We had worked together on several of my plays and I was honored that they'd come out to see this one, my last one to premiere in Colorado Springs.
Afterwards, we joined my wife for a couple beers at one of our favorite old haunts, Old Chicago. It was fun, but it was also bittersweet, because I was back in the Springs for just three days and I had no idea when, or even if, I'd ever see them again,.
But we didn't talk about that. We talked about the state of theatre in town. We talked about all the great old times we had had. We even swapped stories about the famous theatre types we'd met (the winner: Joan's story about being reduced to tears when introduced to the great Stephen Sondheim).
And then, under the tongue-loosening effects of the laughter (or maybe it was the beer), Joan looked me in the eye and told me I was a good playwright, but I wouldn't be really good until I gave my characters more depth.
She almost immediately apologized, saying she hoped she hadn't offended me. I assured her she hadn't. In fact, I thanked her. It's all too rare, I told her, to get such an honest opinion from people.
And I meant it. But it got me thinking. What she was talking about was character arc, the transformation that a character goes through as they react to the obstacles in their lives and strive to achieve their goals.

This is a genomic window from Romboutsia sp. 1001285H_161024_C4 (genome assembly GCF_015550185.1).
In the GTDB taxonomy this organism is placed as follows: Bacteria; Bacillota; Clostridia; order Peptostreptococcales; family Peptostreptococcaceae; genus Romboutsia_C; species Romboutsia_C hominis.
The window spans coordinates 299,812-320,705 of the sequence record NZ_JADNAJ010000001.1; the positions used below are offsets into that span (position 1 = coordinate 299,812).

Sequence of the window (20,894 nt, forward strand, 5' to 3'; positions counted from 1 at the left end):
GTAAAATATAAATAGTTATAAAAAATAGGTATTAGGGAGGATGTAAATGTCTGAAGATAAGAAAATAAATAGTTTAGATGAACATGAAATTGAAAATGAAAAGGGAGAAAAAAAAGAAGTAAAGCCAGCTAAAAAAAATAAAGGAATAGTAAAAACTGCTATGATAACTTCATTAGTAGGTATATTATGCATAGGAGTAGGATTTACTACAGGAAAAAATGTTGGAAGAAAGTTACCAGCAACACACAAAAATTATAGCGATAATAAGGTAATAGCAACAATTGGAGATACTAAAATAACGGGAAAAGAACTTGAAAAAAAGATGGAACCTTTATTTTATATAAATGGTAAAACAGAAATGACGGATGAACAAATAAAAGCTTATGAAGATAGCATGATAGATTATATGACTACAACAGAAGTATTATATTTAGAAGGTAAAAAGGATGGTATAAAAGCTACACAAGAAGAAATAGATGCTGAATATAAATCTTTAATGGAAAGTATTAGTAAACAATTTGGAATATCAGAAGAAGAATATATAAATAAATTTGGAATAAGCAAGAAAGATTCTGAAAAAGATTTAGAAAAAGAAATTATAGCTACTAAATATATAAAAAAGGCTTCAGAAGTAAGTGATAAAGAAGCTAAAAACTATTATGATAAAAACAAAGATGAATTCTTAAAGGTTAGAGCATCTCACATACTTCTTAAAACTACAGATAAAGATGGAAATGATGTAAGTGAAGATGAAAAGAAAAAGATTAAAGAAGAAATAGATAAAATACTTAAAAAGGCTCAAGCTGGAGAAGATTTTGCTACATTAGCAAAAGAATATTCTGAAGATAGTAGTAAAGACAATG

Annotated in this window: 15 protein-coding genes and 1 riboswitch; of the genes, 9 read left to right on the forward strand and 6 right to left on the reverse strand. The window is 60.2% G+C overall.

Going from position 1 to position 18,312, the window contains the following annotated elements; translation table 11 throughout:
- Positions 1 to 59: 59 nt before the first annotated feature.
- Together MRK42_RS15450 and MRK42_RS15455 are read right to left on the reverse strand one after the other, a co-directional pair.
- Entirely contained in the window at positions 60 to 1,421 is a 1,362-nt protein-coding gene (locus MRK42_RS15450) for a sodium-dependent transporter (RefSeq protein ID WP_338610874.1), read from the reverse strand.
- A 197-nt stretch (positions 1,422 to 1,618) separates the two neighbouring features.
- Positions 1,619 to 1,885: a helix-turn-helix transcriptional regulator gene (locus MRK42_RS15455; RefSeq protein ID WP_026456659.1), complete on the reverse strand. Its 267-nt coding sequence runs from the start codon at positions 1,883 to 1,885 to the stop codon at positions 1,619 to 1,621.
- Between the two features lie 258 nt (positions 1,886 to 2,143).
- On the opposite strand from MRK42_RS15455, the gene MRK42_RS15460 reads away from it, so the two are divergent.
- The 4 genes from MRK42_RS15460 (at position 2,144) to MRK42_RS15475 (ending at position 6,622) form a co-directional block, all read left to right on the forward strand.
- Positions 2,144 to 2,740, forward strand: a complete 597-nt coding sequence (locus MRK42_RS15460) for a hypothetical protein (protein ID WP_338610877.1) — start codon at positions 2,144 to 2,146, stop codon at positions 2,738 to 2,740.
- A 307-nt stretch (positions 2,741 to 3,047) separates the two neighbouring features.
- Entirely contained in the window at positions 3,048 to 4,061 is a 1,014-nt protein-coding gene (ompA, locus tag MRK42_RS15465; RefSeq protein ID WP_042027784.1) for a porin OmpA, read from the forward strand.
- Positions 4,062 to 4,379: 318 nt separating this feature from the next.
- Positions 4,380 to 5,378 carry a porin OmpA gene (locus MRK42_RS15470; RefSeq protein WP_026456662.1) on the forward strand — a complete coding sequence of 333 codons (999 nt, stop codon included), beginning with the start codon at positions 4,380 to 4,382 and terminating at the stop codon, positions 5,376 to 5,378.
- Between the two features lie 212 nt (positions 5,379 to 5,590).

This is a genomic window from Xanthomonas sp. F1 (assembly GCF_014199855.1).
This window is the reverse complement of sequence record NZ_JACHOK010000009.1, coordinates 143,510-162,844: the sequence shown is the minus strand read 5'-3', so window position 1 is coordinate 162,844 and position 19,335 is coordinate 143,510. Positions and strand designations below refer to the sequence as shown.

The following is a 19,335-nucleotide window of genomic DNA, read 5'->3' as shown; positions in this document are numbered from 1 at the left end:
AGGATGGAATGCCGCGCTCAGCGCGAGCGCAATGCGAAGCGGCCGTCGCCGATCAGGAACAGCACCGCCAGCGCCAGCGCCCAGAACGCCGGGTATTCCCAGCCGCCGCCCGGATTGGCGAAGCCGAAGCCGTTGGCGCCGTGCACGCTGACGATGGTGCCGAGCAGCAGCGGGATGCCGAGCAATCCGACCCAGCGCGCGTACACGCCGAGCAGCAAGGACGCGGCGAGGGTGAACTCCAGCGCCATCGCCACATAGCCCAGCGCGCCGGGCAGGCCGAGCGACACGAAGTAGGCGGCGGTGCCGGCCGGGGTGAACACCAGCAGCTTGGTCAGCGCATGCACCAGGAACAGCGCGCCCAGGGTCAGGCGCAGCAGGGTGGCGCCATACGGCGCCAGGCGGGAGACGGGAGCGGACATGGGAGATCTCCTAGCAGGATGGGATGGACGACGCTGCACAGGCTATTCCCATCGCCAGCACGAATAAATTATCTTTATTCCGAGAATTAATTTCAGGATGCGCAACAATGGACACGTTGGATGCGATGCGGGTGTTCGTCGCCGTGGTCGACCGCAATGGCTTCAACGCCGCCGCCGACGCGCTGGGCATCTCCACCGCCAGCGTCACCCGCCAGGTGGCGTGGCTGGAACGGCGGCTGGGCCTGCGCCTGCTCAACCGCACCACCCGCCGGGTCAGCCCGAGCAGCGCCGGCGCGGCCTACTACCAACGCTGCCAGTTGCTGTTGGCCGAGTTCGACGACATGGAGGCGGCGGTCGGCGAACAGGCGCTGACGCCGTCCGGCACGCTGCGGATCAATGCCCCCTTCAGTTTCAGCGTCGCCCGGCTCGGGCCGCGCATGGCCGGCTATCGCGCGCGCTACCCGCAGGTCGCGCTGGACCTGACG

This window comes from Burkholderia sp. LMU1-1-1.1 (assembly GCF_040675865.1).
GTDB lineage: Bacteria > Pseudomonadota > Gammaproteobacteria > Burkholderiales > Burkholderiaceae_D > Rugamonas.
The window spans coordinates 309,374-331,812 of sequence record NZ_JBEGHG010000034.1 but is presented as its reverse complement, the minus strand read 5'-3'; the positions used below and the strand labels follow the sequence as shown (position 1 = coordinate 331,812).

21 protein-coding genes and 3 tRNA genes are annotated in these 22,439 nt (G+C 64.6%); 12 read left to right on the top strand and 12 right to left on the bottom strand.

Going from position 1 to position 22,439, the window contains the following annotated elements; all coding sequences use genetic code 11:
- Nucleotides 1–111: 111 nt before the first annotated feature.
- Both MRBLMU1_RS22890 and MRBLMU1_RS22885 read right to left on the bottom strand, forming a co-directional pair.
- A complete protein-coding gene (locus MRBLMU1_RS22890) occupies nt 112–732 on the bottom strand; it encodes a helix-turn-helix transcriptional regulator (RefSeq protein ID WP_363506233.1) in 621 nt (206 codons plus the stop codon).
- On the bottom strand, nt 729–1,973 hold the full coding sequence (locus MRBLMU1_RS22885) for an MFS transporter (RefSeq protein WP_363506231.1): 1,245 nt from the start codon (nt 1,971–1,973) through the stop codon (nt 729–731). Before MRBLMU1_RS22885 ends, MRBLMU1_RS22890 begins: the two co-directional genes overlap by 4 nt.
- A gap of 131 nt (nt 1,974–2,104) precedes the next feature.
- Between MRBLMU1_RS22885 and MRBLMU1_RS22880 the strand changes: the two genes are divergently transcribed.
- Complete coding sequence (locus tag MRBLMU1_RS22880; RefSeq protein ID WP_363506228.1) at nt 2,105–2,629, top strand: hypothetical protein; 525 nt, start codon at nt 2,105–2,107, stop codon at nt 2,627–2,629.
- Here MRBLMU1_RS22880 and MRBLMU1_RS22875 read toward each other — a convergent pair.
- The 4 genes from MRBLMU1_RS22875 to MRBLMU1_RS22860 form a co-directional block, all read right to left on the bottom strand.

Both Bette and Joan come from acting backgrounds. And as actors, they want to feel that each of the characters they play has an arc. They feel that every character grows in some way, and it's the actor's job to make that growth visible, compelling and real.
Of course it's not true. As a playwright, I know that each story is the hero's story. Nearly all of my effort in crafting a story goes toward building the hero's arc.
Oh, sure. Some of the other characters--the antagonist certainly, maybe even a sidekick or two--may get an arc. And each of the characters is important. I don't out a character in a play unless that character serves the story in some vital way. But that doesn't mean the character has an arc.
But I get where Joan is coming from. We are each the hero of our own story, and when an actor is cast in a particular role, they want to feel as if their character has a life beyond the edges of the stage, a life that transforms in some meaningful way. It's that transformation that makes the character interesting to them.